Are You Ready for the Math?

The introductory physics sequence poses several major difficulties for the beginning student. First and foremost is the development of a set of physical concepts which are used by physicist to study the physical universe. But a second major difficulty is the application of mathematics to the study of physical phenomenon.

Mathematical Prerequisites

We expect students to enter our classroom with an already impressive array of mathematical tools available to them. The following is a sample list of the expected mathematical competence of students entering a first semester physics course with a calculus co-requisite.

- Be able to manipulate formulae to solve for any of the quantities within the formulae.
- Be able to solve polynomials by factoring and using the quadratic equation.
- Be able to solve systems of equations using substitution and simultaneous equations.
- Be able to interpret inequalities.
- Be able to graph (and interpret the graphs of) lines, polynomials, exponentials, natural logs, trigonometric functions.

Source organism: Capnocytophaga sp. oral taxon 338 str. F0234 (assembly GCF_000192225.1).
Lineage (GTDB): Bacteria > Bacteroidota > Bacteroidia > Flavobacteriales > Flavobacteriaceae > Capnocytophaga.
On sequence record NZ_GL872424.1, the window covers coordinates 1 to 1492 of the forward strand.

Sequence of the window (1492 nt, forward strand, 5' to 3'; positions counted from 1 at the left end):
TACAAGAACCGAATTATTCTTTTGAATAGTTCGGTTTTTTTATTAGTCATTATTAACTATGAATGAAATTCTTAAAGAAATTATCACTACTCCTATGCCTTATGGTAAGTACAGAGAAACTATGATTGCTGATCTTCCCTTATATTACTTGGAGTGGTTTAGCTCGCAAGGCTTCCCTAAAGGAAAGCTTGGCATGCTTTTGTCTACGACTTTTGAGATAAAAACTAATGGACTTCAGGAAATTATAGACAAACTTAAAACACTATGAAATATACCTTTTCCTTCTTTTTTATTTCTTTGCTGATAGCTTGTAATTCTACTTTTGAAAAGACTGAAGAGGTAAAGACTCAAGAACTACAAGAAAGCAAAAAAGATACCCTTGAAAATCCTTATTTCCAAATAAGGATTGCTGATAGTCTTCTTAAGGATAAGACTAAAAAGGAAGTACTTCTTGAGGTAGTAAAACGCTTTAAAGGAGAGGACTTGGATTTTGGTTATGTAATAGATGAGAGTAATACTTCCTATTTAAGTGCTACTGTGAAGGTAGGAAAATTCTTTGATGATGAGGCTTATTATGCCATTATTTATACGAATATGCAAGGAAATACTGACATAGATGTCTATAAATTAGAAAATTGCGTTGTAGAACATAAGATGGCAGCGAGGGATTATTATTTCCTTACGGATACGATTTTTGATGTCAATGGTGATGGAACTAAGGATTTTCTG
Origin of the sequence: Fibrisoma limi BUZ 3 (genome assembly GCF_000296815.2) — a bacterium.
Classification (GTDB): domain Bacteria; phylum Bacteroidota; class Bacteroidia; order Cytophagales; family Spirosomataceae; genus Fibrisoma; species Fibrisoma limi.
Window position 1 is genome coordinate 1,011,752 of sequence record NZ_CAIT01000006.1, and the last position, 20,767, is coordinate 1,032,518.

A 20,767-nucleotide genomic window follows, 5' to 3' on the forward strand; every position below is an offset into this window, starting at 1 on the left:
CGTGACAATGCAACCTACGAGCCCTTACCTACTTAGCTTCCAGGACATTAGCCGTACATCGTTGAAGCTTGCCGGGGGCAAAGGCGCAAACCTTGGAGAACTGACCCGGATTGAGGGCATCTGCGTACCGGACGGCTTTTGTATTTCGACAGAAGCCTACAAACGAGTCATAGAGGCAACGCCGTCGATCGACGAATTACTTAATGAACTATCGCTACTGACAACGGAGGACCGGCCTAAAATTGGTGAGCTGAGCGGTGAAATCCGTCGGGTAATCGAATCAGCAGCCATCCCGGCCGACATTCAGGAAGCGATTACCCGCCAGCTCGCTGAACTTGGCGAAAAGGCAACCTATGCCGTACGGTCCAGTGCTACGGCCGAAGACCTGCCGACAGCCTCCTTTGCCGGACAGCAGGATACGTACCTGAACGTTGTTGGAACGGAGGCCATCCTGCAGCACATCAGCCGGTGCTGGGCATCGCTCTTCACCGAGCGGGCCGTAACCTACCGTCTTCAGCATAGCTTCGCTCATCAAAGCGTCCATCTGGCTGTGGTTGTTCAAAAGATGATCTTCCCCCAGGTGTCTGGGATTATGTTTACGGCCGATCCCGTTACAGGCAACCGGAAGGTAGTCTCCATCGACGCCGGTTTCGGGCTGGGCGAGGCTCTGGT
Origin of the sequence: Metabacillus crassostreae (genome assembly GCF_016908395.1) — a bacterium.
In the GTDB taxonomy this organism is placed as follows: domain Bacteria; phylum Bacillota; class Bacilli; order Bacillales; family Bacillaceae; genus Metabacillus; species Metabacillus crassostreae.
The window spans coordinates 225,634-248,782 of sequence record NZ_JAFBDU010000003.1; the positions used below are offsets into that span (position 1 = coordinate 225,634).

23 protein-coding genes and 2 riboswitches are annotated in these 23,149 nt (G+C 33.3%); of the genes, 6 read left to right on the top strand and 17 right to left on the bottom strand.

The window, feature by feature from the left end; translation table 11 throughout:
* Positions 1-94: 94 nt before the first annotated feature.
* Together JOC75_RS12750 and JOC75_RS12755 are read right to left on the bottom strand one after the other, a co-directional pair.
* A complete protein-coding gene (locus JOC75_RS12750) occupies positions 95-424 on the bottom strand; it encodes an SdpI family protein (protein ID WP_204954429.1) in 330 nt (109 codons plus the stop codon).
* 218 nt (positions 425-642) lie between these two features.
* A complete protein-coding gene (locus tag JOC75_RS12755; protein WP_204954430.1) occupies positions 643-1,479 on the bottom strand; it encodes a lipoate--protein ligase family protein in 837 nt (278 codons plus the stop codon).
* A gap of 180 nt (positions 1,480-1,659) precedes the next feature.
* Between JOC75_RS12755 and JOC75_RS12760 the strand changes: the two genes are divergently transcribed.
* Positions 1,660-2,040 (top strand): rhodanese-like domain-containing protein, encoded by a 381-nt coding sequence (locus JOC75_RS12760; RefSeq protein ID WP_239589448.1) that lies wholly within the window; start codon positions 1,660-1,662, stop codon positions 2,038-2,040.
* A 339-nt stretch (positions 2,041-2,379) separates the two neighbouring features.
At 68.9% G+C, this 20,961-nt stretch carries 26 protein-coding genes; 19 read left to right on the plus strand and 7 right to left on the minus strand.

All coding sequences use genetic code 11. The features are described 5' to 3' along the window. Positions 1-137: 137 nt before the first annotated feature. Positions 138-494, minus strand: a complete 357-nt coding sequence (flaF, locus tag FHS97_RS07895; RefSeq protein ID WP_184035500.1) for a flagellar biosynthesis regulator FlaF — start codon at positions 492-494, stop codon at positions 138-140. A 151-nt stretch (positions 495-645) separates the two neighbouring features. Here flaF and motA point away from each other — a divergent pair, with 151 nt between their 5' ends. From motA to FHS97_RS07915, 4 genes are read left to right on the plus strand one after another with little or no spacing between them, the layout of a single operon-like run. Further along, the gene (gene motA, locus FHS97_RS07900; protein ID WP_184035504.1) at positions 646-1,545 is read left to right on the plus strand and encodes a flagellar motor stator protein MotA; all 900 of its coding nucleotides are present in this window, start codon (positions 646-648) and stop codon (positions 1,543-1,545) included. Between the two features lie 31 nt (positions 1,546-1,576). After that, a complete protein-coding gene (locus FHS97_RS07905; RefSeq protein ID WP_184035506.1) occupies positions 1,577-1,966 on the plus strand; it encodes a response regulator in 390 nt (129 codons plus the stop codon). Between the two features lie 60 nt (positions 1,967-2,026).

- Be able to use and interpret fractional exponents, powers of 10, scientific notation.
- Interpret and convert rectangular and polar coordinates Interpret and convert angles in degrees or in radians.
- Be able to solve various trig identities including law of sine and cosine.
- Be able to perform vector operations in graphical and component forms.
- Be able to add and subtract vectors and to interpret and use dot and cross products.
- Be able to analyze and set up word problems.

If you would like to test your understanding of these topics I have placed a few quizzes in PDF format on a Quiz Page.

But if you find that you are rusty on some of these topics how do you go about reviewing the material?

First try and determine what you need to work on. Take the quizzes on the Quiz Page, look at the problems in class, ask your instructor, etc. Then look at the resources available to you.

There are usually a number of good review books in the library and your old textbooks are likely to be useful. Or you can go shopping for a review book. Find one that has a short review of the material and also has many worked examples. Read the explanations and see if they are at the level that works for you. Make sure that the book has many examples with which to practice. There are a number of books available in the $10-$15 range.

Review books are not designed to learn brand new material. If you find that you have serious gaps in your understanding of mathematics, talk to your instructor about addressing this challenge. A math textbook may be your best bet or even a preparatory course. The investment, if necessary, will be worth the time and effort.

Back to INTRODUCTORY PHYSICS:A Learner's Guide

Last updated 8/28/2002